Candidates quiet about perennial food shortage, underdevelopment

  • Karnali region
- JANAK NEPAL, PRAKASH ADHIKARI, SURKHET

Nov 22, 2017-

Most candidates running their election campaigns in the Karnali region are trying to sell the voters the promises mentioned in the central manifestos of their parties since they have not prepared provincial manifestos.

Karnali has the lowest human development index (HDI) scores in the country. 

Its five districts are fraught with poverty, illiteracy and underdevelopment. The region does not produce enough food grains and suffers from perennial food shortage, mostly the districts of Dolpa, Humla and Mugu.

The candidates contesting from the region do not have a clear plan to address the most pressing concerns of the voters, mainly food insecurity and lack of development, 

said Sigharaj Gurung, associate professor at the Mid Western University.  “The parties should have presented clear vision for the development of Karnali since we are now in a federal set-up,” he said.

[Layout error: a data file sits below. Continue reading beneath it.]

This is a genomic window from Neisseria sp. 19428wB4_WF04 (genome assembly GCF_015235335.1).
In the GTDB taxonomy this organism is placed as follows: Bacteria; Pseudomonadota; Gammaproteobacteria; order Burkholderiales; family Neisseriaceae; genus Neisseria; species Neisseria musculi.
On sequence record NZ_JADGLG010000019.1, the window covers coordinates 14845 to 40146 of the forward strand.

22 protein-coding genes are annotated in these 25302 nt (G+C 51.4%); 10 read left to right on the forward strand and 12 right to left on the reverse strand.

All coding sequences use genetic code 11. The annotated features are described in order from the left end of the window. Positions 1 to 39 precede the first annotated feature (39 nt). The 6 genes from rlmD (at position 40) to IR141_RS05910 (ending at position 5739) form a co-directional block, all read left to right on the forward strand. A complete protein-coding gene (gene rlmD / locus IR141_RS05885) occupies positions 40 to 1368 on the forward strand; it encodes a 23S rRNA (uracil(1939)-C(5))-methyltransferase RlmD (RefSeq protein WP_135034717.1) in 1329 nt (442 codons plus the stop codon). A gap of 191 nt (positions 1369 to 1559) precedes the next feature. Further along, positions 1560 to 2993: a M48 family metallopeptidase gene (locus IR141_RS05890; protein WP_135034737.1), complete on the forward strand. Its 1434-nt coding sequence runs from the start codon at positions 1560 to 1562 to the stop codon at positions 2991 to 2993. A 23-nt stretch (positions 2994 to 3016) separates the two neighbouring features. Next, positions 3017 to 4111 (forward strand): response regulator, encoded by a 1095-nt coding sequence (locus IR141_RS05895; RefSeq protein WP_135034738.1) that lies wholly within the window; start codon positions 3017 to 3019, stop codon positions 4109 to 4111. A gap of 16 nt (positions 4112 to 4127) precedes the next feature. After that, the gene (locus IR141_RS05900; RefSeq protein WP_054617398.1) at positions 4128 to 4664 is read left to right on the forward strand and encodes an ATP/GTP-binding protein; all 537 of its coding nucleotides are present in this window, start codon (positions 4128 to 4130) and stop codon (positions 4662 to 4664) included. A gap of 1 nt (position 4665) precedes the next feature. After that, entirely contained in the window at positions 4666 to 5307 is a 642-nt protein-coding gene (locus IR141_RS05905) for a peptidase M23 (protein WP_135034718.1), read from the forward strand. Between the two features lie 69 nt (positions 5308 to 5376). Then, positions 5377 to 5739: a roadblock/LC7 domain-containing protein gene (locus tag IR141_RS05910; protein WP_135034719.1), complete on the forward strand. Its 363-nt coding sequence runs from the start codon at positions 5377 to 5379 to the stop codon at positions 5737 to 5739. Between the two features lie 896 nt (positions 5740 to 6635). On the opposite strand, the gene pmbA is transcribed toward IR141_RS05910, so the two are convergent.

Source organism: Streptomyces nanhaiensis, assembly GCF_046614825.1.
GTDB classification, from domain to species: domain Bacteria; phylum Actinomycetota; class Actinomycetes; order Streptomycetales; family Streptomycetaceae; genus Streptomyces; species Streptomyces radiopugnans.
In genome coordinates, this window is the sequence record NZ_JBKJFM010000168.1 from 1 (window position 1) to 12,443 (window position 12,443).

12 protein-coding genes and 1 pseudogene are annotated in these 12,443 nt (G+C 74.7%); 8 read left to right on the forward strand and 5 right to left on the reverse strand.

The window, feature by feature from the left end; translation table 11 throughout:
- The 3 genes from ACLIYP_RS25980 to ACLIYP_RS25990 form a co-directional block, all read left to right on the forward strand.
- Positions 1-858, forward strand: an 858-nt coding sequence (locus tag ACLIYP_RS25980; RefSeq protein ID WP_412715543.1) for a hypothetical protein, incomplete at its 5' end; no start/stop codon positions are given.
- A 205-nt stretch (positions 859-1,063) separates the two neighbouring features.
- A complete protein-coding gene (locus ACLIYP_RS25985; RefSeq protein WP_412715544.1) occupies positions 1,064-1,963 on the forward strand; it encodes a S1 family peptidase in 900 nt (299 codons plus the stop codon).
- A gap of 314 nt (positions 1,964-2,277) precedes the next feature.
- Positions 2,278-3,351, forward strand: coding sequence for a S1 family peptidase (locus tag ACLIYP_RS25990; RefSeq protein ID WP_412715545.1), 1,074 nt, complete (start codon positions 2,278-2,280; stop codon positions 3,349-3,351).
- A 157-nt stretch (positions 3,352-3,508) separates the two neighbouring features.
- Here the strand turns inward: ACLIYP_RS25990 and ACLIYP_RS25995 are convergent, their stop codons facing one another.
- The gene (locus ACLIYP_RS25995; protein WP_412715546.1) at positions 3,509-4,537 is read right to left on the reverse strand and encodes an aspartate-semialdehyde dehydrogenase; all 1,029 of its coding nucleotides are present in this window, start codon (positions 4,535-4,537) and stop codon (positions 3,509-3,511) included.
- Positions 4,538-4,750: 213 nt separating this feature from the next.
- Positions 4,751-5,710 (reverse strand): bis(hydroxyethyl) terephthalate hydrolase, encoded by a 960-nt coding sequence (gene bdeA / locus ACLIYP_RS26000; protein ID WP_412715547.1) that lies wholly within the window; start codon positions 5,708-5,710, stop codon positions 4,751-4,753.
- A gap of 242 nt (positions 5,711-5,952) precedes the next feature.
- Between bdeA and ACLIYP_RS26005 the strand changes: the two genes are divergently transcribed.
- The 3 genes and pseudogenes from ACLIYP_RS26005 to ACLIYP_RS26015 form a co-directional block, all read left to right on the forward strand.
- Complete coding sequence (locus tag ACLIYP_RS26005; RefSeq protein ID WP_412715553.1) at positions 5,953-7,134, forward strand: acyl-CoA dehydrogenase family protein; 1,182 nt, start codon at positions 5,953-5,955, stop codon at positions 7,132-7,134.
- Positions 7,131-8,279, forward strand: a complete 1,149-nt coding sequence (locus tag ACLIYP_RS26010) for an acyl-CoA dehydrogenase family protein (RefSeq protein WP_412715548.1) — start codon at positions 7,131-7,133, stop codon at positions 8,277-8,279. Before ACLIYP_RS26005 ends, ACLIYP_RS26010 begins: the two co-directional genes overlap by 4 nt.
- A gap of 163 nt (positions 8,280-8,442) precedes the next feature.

Kamalraj Regmi, a Nepali Congress provincial candidate, claimed that there was not enough time to prepare a separate election manifesto.

“Besides,” he added, “issues mentioned in the Nepali Congress’s central manifesto are meant for the people of Karnali as well,” he added.  

Food shortage is a major problem in Province 6. Last fiscal year there was a shortage of 38,673 metric tonnes of food grains in Karnali. 

According to the data of Regional Agricultural Directorate, five districts of Karnali region need 80,935 metric tonnes of food grain every year. However, the production is only 42,262 metric tonnes. Of 93,809 hectares of land in Karnali, only 66,606  hectares are being cultivated, according to the directorate. Records show that 27,294 hectares of land is barren in Karnali due to lack of irrigation and investment.

Discriminatory and superstitious social practices are also rife in Karnali due to illiteracy. However, the candidates are mum about ending them in their campaigns.

 “None of the candidates have raised the agenda of ending discriminatory practices out of fear that their voters might turn their back against them,” said Ratna Prasad Pandey, associate professor of Surkhet Sikshya Campus.

Published: 22-11-2017 07:36

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